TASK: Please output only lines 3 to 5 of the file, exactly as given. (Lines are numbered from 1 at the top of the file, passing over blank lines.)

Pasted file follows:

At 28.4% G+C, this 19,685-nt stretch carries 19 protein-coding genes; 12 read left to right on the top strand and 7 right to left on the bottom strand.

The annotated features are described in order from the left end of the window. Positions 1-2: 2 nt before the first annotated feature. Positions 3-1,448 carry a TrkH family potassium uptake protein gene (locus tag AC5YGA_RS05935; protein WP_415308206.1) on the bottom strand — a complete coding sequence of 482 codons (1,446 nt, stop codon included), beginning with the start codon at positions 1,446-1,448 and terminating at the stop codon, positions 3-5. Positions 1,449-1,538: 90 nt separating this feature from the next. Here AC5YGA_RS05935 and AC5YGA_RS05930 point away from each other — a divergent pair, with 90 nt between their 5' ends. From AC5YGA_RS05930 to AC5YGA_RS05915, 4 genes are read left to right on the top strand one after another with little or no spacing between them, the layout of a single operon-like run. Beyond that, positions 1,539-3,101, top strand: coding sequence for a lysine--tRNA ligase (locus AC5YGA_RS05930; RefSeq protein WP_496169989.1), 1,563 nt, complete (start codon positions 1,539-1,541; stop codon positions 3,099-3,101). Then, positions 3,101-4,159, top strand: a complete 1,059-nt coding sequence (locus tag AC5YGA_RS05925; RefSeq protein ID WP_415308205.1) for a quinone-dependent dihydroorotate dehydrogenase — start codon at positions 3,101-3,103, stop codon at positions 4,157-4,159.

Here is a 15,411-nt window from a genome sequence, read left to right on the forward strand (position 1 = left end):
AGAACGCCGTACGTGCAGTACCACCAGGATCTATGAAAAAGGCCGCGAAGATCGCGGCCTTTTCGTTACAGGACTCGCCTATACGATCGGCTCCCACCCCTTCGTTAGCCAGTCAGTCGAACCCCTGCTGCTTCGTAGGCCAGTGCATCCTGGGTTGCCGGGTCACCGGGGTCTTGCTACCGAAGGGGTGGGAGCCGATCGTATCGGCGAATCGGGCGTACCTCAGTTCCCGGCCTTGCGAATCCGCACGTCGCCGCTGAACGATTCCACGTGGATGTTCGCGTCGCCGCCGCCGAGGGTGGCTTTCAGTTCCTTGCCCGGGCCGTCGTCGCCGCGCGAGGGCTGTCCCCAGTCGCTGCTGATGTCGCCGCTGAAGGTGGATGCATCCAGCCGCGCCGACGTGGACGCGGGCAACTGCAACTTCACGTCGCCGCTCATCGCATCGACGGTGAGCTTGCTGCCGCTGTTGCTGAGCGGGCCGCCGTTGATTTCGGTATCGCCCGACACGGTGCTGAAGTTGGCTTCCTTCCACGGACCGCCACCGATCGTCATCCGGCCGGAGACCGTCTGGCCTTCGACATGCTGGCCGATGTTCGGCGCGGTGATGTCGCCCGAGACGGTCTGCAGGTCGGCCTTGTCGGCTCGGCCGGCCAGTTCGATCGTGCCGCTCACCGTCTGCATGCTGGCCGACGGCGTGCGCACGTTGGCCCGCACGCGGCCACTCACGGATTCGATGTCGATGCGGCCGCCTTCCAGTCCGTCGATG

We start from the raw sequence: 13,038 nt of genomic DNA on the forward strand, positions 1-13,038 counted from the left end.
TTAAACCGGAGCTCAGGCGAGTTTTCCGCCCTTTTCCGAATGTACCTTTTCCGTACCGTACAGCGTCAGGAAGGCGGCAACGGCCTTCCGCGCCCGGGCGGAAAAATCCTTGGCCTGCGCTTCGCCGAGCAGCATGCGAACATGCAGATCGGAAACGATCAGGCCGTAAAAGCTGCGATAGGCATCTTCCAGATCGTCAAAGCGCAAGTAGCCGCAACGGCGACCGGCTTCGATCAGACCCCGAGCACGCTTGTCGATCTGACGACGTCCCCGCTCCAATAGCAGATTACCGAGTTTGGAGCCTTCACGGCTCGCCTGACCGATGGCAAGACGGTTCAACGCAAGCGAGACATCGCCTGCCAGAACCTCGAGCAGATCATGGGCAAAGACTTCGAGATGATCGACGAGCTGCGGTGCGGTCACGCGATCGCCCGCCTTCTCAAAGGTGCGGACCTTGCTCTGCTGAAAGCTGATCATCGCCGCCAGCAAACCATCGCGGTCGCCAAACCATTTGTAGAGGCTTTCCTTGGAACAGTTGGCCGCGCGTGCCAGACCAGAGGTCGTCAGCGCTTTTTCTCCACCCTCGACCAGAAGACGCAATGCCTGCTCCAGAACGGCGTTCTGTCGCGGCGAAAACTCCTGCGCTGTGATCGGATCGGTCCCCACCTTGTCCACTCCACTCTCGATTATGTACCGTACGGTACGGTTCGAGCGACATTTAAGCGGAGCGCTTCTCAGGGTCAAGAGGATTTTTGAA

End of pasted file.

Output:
Here is a 15,411-nt window from a genome sequence, read left to right on the forward strand (position 1 = left end):
AGAACGCCGTACGTGCAGTACCACCAGGATCTATGAAAAAGGCCGCGAAGATCGCGGCCTTTTCGTTACAGGACTCGCCTATACGATCGGCTCCCACCCCTTCGTTAGCCAGTCAGTCGAACCCCTGCTGCTTCGTAGGCCAGTGCATCCTGGGTTGCCGGGTCACCGGGGTCTTGCTACCGAAGGGGTGGGAGCCGATCGTATCGGCGAATCGGGCGTACCTCAGTTCCCGGCCTTGCGAATCCGCACGTCGCCGCTGAACGATTCCACGTGGATGTTCGCGTCGCCGCCGCCGAGGGTGGCTTTCAGTTCCTTGCCCGGGCCGTCGTCGCCGCGCGAGGGCTGTCCCCAGTCGCTGCTGATGTCGCCGCTGAAGGTGGATGCATCCAGCCGCGCCGACGTGGACGCGGGCAACTGCAACTTCACGTCGCCGCTCATCGCATCGACGGTGAGCTTGCTGCCGCTGTTGCTGAGCGGGCCGCCGTTGATTTCGGTATCGCCCGACACGGTGCTGAAGTTGGCTTCCTTCCACGGACCGCCACCGATCGTCATCCGGCCGGAGACCGTCTGGCCTTCGACATGCTGGCCGATGTTCGGCGCGGTGATGTCGCCCGAGACGGTCTGCAGGTCGGCCTTGTCGGCTCGGCCGGCCAGTTCGATCGTGCCGCTCACCGTCTGCATGCTGGCCGACGGCGTGCGCACGTTGGCCCGCACGCGGCCACTCACGGATTCGATGTCGATGCGGCCGCCTTCCAGTCCGTCGATG

We start from the raw sequence: 13,038 nt of genomic DNA on the forward strand, positions 1-13,038 counted from the left end.